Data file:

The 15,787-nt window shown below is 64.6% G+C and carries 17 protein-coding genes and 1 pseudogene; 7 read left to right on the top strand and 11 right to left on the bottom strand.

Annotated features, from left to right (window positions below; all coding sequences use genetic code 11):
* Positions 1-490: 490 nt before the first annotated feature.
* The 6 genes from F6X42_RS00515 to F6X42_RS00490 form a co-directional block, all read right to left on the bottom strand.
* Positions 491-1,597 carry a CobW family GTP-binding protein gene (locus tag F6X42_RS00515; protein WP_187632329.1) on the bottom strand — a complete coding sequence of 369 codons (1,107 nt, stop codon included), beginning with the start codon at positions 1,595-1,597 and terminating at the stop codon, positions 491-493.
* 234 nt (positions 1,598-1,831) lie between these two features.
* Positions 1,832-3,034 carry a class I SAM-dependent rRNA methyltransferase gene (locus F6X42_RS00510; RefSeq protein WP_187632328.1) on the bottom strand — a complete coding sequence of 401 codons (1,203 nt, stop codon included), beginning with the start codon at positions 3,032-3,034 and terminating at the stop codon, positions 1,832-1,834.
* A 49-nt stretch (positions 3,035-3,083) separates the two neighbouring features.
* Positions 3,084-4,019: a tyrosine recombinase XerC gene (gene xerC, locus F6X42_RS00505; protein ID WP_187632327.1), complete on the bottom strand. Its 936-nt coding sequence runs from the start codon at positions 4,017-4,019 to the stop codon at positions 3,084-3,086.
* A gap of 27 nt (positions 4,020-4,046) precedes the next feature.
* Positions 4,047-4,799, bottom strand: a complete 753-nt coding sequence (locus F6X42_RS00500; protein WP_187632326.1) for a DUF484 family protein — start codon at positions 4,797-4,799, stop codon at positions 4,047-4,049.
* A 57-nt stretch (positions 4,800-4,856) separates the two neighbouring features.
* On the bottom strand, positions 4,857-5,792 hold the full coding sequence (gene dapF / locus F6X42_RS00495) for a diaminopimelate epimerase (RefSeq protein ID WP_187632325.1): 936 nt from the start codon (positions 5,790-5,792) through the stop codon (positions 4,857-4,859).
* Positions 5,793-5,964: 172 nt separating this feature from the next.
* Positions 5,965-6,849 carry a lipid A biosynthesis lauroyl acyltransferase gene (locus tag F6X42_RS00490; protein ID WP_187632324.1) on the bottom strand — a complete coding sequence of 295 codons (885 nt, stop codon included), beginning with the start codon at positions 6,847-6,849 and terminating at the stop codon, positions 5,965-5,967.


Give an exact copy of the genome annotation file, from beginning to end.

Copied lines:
The 15,787-nt window shown below is 64.6% G+C and carries 17 protein-coding genes and 1 pseudogene; 7 read left to right on the top strand and 11 right to left on the bottom strand.

Annotated features, from left to right (window positions below; all coding sequences use genetic code 11):
* Positions 1-490: 490 nt before the first annotated feature.
* The 6 genes from F6X42_RS00515 to F6X42_RS00490 form a co-directional block, all read right to left on the bottom strand.
* Positions 491-1,597 carry a CobW family GTP-binding protein gene (locus tag F6X42_RS00515; protein WP_187632329.1) on the bottom strand — a complete coding sequence of 369 codons (1,107 nt, stop codon included), beginning with the start codon at positions 1,595-1,597 and terminating at the stop codon, positions 491-493.
* 234 nt (positions 1,598-1,831) lie between these two features.
* Positions 1,832-3,034 carry a class I SAM-dependent rRNA methyltransferase gene (locus F6X42_RS00510; RefSeq protein WP_187632328.1) on the bottom strand — a complete coding sequence of 401 codons (1,203 nt, stop codon included), beginning with the start codon at positions 3,032-3,034 and terminating at the stop codon, positions 1,832-1,834.
* A 49-nt stretch (positions 3,035-3,083) separates the two neighbouring features.
* Positions 3,084-4,019: a tyrosine recombinase XerC gene (gene xerC, locus F6X42_RS00505; protein ID WP_187632327.1), complete on the bottom strand. Its 936-nt coding sequence runs from the start codon at positions 4,017-4,019 to the stop codon at positions 3,084-3,086.
* A gap of 27 nt (positions 4,020-4,046) precedes the next feature.
* Positions 4,047-4,799, bottom strand: a complete 753-nt coding sequence (locus F6X42_RS00500; protein WP_187632326.1) for a DUF484 family protein — start codon at positions 4,797-4,799, stop codon at positions 4,047-4,049.
* A 57-nt stretch (positions 4,800-4,856) separates the two neighbouring features.
* On the bottom strand, positions 4,857-5,792 hold the full coding sequence (gene dapF / locus F6X42_RS00495) for a diaminopimelate epimerase (RefSeq protein ID WP_187632325.1): 936 nt from the start codon (positions 5,790-5,792) through the stop codon (positions 4,857-4,859).
* Positions 5,793-5,964: 172 nt separating this feature from the next.
* Positions 5,965-6,849 carry a lipid A biosynthesis lauroyl acyltransferase gene (locus tag F6X42_RS00490; protein ID WP_187632324.1) on the bottom strand — a complete coding sequence of 295 codons (885 nt, stop codon included), beginning with the start codon at positions 6,847-6,849 and terminating at the stop codon, positions 5,965-5,967.